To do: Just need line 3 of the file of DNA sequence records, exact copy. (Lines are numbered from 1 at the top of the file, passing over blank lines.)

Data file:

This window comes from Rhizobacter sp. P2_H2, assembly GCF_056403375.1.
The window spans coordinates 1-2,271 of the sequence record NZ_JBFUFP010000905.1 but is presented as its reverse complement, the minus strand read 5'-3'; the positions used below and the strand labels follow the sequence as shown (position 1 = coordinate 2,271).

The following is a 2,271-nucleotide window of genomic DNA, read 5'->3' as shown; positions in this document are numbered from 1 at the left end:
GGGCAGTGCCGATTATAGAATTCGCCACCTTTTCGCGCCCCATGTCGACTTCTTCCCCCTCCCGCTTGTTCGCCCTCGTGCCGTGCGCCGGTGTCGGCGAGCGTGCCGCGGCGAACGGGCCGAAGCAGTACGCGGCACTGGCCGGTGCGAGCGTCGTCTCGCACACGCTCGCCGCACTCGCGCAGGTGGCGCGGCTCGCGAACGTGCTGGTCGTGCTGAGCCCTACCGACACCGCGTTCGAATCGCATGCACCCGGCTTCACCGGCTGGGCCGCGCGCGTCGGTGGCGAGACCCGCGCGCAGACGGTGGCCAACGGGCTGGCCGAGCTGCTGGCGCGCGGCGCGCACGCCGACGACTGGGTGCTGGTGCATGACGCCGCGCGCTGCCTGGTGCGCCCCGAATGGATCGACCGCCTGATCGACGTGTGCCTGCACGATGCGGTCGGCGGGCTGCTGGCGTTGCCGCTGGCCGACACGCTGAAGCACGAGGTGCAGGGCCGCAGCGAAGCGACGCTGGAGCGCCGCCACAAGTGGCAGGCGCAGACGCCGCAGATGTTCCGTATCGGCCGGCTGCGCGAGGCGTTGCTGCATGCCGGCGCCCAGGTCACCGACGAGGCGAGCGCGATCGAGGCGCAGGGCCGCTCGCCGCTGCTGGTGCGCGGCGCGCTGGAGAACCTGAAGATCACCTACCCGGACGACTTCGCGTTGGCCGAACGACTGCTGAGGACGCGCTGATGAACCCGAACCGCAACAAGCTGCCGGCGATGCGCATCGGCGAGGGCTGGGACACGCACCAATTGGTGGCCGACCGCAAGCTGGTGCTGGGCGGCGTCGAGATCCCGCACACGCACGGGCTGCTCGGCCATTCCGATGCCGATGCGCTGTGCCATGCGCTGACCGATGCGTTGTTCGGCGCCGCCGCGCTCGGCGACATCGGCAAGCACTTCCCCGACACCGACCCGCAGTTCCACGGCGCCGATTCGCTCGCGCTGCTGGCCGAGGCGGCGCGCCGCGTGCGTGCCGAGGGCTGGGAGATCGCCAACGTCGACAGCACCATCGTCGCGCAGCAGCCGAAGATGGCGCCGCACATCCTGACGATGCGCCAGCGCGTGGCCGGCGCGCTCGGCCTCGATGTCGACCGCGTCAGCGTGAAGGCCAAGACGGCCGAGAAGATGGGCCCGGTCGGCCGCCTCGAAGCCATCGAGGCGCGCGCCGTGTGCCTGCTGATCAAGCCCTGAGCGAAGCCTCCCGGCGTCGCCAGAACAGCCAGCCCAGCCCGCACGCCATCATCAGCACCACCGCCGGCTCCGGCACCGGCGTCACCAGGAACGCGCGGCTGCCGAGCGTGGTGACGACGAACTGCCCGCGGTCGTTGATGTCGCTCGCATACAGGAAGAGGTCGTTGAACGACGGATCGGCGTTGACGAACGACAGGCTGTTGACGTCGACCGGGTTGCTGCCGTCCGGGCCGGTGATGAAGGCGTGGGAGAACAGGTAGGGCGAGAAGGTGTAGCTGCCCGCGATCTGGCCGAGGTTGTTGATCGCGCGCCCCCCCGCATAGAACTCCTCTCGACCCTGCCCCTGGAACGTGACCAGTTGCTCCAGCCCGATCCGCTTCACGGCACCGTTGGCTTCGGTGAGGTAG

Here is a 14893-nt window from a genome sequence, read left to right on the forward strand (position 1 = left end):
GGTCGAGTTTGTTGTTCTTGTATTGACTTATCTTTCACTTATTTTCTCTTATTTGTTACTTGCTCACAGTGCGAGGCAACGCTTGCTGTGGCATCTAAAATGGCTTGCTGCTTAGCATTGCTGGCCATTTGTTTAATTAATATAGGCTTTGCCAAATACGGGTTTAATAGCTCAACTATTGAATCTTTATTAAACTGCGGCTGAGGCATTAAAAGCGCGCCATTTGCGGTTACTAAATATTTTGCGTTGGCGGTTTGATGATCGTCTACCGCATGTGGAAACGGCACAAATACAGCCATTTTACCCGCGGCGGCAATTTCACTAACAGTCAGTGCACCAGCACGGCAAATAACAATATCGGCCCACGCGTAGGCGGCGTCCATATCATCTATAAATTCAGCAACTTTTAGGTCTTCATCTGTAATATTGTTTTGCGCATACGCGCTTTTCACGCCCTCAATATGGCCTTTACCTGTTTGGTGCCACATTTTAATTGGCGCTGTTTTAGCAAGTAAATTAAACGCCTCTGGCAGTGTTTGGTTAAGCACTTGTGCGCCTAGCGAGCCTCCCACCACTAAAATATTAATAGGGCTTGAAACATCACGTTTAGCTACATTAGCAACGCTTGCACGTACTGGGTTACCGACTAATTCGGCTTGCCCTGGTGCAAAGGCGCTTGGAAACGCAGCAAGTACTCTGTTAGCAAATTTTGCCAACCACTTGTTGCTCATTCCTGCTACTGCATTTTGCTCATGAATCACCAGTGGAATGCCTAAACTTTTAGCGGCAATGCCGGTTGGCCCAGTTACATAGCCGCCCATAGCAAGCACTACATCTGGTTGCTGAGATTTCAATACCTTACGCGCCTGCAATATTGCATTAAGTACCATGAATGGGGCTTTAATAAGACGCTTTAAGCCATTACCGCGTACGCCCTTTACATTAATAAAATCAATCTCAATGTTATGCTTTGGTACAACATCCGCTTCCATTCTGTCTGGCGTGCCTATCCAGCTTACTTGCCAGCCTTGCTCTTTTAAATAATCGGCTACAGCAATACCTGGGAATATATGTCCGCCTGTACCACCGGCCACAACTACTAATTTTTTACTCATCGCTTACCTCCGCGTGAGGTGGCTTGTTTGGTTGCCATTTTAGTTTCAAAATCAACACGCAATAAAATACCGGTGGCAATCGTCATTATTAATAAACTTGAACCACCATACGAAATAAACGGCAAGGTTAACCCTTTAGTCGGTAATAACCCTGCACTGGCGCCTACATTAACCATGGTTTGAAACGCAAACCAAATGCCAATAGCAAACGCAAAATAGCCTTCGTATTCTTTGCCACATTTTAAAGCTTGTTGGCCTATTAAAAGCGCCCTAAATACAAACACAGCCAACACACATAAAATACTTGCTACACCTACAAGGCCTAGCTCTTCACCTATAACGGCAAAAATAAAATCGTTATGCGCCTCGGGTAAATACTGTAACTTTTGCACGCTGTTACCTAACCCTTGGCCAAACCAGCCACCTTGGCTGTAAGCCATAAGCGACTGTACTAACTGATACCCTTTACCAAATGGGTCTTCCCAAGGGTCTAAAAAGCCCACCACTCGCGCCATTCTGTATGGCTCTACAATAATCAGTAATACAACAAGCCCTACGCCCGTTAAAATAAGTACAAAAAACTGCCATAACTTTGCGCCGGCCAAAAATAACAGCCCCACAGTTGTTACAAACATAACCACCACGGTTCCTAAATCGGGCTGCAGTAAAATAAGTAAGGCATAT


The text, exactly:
The following is a 2,271-nucleotide window of genomic DNA, read 5'->3' as shown; positions in this document are numbered from 1 at the left end: